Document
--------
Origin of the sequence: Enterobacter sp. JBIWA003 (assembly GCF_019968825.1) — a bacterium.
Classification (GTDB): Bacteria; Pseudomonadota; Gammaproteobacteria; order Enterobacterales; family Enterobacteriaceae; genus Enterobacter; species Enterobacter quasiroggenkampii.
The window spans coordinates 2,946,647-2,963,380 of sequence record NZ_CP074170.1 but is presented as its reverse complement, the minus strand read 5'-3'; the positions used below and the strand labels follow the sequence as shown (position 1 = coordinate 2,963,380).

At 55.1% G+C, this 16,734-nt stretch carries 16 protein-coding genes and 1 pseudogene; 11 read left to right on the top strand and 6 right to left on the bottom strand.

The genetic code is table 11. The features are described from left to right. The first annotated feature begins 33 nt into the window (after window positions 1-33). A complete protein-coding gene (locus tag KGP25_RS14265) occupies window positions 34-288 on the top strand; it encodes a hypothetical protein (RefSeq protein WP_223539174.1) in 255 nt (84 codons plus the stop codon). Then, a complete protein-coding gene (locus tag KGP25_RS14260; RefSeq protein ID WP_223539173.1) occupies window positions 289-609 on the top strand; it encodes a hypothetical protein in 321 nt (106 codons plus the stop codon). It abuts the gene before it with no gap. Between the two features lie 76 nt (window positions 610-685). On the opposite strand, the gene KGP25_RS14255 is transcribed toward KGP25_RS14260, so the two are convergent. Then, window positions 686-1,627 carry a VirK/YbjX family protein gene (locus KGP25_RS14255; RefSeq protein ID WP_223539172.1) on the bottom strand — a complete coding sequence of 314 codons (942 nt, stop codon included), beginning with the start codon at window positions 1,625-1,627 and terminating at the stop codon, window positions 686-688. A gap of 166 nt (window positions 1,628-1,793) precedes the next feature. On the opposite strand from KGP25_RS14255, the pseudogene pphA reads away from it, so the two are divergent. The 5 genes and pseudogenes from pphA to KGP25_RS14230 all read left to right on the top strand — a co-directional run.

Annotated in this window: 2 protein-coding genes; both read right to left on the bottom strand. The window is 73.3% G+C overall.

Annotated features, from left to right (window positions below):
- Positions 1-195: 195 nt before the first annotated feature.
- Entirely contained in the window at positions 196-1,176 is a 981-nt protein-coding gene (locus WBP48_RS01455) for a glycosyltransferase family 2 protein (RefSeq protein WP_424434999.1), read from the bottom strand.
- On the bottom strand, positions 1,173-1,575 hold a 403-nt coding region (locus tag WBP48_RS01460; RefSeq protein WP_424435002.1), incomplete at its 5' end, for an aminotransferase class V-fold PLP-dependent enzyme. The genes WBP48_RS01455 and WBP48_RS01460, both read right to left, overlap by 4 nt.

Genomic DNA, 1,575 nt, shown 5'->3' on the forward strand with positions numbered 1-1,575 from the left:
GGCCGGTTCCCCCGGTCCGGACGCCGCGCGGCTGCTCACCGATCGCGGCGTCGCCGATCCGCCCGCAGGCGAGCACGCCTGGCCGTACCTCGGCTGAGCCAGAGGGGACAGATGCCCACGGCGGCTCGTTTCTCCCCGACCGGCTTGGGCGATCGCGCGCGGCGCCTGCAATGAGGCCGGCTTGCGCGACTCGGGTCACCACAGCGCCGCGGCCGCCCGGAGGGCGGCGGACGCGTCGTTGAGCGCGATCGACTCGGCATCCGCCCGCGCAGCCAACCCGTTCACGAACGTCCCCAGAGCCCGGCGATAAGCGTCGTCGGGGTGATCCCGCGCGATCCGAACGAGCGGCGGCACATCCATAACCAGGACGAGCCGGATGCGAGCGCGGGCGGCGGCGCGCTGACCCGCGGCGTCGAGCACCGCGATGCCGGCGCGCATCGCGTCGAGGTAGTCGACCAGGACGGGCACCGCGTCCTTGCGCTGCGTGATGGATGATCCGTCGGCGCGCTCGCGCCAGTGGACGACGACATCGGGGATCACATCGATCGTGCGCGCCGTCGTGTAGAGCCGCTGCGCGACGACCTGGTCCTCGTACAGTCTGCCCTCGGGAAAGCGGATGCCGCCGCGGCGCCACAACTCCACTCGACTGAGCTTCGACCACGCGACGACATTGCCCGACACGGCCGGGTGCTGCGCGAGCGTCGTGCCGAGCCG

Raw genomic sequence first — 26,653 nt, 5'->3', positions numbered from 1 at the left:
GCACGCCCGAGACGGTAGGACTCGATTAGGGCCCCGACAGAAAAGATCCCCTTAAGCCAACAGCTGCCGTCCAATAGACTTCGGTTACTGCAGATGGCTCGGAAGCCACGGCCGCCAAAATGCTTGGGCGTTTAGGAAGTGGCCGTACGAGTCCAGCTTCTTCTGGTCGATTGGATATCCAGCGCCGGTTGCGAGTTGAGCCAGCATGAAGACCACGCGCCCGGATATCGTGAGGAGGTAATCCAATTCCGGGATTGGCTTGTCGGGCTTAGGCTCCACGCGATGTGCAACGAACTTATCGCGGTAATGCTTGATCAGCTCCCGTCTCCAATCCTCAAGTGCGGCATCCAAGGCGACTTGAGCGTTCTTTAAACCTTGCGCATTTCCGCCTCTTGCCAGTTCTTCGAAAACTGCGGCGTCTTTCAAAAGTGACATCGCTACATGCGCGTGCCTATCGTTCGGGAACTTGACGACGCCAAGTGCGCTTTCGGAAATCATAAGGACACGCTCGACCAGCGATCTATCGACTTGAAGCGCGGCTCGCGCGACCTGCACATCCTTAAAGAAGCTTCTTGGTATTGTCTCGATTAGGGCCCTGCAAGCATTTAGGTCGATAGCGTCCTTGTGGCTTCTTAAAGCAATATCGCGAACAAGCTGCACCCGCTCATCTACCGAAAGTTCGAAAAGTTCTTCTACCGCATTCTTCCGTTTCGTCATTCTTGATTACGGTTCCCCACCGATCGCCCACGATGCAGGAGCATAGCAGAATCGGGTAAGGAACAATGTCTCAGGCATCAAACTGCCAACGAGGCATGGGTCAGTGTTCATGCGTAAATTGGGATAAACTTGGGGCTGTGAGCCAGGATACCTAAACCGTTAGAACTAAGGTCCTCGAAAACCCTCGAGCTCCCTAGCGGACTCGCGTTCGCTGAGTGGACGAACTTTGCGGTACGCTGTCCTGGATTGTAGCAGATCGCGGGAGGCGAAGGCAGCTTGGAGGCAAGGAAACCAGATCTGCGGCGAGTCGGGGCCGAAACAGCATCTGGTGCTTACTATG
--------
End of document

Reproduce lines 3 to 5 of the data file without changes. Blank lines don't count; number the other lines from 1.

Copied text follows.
The window spans coordinates 2,946,647-2,963,380 of sequence record NZ_CP074170.1 but is presented as its reverse complement, the minus strand read 5'-3'; the positions used below and the strand labels follow the sequence as shown (position 1 = coordinate 2,963,380).

At 55.1% G+C, this 16,734-nt stretch carries 16 protein-coding genes and 1 pseudogene; 11 read left to right on the top strand and 6 right to left on the bottom strand.

The genetic code is table 11. The features are described from left to right. The first annotated feature begins 33 nt into the window (after window positions 1-33). A complete protein-coding gene (locus tag KGP25_RS14265) occupies window positions 34-288 on the top strand; it encodes a hypothetical protein (RefSeq protein WP_223539174.1) in 255 nt (84 codons plus the stop codon). Then, a complete protein-coding gene (locus tag KGP25_RS14260; RefSeq protein ID WP_223539173.1) occupies window positions 289-609 on the top strand; it encodes a hypothetical protein in 321 nt (106 codons plus the stop codon). It abuts the gene before it with no gap. Between the two features lie 76 nt (window positions 610-685). On the opposite strand, the gene KGP25_RS14255 is transcribed toward KGP25_RS14260, so the two are convergent. Then, window positions 686-1,627 carry a VirK/YbjX family protein gene (locus KGP25_RS14255; RefSeq protein ID WP_223539172.1) on the bottom strand — a complete coding sequence of 314 codons (942 nt, stop codon included), beginning with the start codon at window positions 1,625-1,627 and terminating at the stop codon, window positions 686-688. A gap of 166 nt (window positions 1,628-1,793) precedes the next feature. On the opposite strand from KGP25_RS14255, the pseudogene pphA reads away from it, so the two are divergent. The 5 genes and pseudogenes from pphA to KGP25_RS14230 all read left to right on the top strand — a co-directional run.